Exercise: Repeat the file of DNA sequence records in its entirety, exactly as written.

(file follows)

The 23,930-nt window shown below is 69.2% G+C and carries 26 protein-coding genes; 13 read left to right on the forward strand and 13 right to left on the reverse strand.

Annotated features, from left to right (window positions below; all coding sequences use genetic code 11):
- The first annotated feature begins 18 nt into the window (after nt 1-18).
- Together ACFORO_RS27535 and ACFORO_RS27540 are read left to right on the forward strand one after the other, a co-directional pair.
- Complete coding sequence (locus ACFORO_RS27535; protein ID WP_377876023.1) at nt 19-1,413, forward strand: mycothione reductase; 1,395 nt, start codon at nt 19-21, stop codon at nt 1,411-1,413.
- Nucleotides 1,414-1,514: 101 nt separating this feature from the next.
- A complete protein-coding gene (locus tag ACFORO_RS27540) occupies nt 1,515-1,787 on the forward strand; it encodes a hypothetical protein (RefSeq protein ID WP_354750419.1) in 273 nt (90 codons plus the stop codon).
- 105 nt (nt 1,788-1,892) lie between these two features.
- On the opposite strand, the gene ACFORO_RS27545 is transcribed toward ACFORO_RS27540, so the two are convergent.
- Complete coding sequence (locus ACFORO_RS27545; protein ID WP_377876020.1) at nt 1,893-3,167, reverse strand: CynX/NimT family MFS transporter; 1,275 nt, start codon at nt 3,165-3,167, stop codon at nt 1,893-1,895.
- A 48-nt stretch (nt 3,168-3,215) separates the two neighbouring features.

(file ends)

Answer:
The 23,930-nt window shown below is 69.2% G+C and carries 26 protein-coding genes; 13 read left to right on the forward strand and 13 right to left on the reverse strand.

Annotated features, from left to right (window positions below; all coding sequences use genetic code 11):
- The first annotated feature begins 18 nt into the window (after nt 1-18).
- Together ACFORO_RS27535 and ACFORO_RS27540 are read left to right on the forward strand one after the other, a co-directional pair.
- Complete coding sequence (locus ACFORO_RS27535; protein ID WP_377876023.1) at nt 19-1,413, forward strand: mycothione reductase; 1,395 nt, start codon at nt 19-21, stop codon at nt 1,411-1,413.
- Nucleotides 1,414-1,514: 101 nt separating this feature from the next.
- A complete protein-coding gene (locus tag ACFORO_RS27540) occupies nt 1,515-1,787 on the forward strand; it encodes a hypothetical protein (RefSeq protein ID WP_354750419.1) in 273 nt (90 codons plus the stop codon).
- 105 nt (nt 1,788-1,892) lie between these two features.
- On the opposite strand, the gene ACFORO_RS27545 is transcribed toward ACFORO_RS27540, so the two are convergent.
- Complete coding sequence (locus ACFORO_RS27545; protein ID WP_377876020.1) at nt 1,893-3,167, reverse strand: CynX/NimT family MFS transporter; 1,275 nt, start codon at nt 3,165-3,167, stop codon at nt 1,893-1,895.
- A 48-nt stretch (nt 3,168-3,215) separates the two neighbouring features.